Visiting journalist, humanitarian decries Western influence around the world
Back in 1990, Keith Harmon Snow crossed the border of Uganda into what was then eastern Zaire—now the Democratic Republic of the Congo—on his mountain bike. Snow was a young man on what he calls now his “big white adventure,” immersing himself in central Africa with the comfort of knowing that he had a passport and could leave whenever he felt like it.
Snow stopped in a rural village because he’d been bitten by something on the back of his neck. He’d hoped the bite would subside by itself, but it “blew up like a tennis ball,” so he asked a villager for help. It turned out an unidentified insect had laid eggs under Snow’s skin, which the villager, the patriarch of a family of more than two dozen, cut out with a knife. The family then nursed Snow as he recovered, and his stay with them was marked by a seminal moment.
He recounted sitting outside one of the family’s huts when some of the women announced the discovery of a black mamba, one of the world’s most poisonous snakes, by screaming hysterically. Once the women had the snake cornered, the patriarch cut off its head, and Snow, thinking the whole thing “was so just so exotic and interesting,” grabbed the dead black mamba by its tail.
And then the headless body of the snake reflexively wrapped around his arm. “Everybody runs and screams bloody murder,” he said, “and I just think it’s the funniest thing.”
Snow told this story at Butte College’s Black Box Theatre on Tuesday (May 12) during a lecture on his experiences as an independent and international journalist, war correspondent and humanitarian. The point was that, after the snake incident, he suddenly saw himself as an arrogant intruder. For the villagers, it was a big thing to find a black mamba—they’d been known to kill children, Snow said. But he’d biked up, demonstrated his ignorance of a deadly animal the people of central Africa live with daily, and then laughed off his encounter.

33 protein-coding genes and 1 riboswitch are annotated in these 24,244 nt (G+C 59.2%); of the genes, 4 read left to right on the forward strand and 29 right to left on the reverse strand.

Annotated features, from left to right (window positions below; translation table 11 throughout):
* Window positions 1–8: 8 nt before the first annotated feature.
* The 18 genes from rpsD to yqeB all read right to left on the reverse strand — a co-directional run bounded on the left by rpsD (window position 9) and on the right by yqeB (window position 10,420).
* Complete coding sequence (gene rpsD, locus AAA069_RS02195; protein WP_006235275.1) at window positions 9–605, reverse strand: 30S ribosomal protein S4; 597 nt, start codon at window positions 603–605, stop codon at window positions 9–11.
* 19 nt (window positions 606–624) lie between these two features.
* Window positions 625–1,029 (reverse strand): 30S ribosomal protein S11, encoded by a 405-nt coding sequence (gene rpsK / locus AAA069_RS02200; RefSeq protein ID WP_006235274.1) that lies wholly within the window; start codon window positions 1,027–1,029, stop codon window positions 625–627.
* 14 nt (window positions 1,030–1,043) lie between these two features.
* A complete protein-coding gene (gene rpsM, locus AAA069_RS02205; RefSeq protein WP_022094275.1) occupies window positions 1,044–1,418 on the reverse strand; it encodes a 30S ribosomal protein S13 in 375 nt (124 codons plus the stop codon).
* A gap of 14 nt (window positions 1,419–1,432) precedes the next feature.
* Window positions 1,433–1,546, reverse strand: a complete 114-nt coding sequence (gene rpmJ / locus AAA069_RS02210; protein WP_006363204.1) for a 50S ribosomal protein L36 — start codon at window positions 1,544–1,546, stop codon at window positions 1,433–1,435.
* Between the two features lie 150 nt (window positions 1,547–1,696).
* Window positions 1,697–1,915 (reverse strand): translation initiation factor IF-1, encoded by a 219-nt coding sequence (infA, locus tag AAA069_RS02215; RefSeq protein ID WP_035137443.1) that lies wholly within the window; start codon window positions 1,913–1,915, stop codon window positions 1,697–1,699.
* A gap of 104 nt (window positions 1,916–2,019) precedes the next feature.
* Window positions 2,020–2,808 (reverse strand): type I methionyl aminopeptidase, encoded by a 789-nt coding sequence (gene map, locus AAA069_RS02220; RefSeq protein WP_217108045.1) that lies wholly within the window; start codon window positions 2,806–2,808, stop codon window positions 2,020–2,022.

And by Snow’s account, many Westerners are much more harmfully blundering around the world’s developing countries, even when they mean well.
“White people go in all the time to places like Colombia, Indonesia, Nepal or the Congo, and we dictate the lives of these people through policies or through big funds revolving around human rights or wildlife organizations,” he said. “We really don’t know much about these places. Nobody knows more about your home and your community than yourself. Think of somebody coming in from another country and presuming to create policy that affects the lives of your entire village or region based on their superficial immersion into your culture.”
Snow provided a timely example—the exploitation and destruction of Mongolia’s steppe at the hands of Western mining corporations and the subsequent involvement of Western humanitarian and wildlife organizations, all battling over countryside to which they have no true rights. (The issue has flown under the mass media’s radar; a Google search on the subject mostly turns up stories authored by Snow.)
“This incredibly vast, beautiful place is under assault by Western civilization at this very moment,” Snow said.
Western influence as a global toxin was the dominant theme in Snow’s hour-long presentation, which tackled subjects including genocide, the ills of capitalistic materialism, cultural assimilation, subversive messages in Disney films, the instant but fleeting gratification offered by smartphones, what it means to be a conscious being, the purpose of humans’ existence on the planet, and the mass media’s whitewashing of U.S. involvement in violent military actions throughout the world.
Snow, who curates two investigative journalism websites, got his start as a journalist and humanitarian by documenting the atrocities he witnessed in central Africa in the early to mid-1990s. Particularly influential was the foreign invasion of Zaire in 1996 that replaced dictator Mobutu Sésé Seko; among those slaughtered in that conflict, the First Congo War, was the entire family that helped nurse Snow back to health as he cycled through Zaire. While the common narrative is that the invasion was led by Rwanda, Snow maintains otherwise.
“The U.S. military invaded the Congo in 1996,” he said, “and almost every single academic publication on the wars in the Congo that have been produced since 1996 completely whitewashes, ignores or dismisses the involvement of the U.S. military.”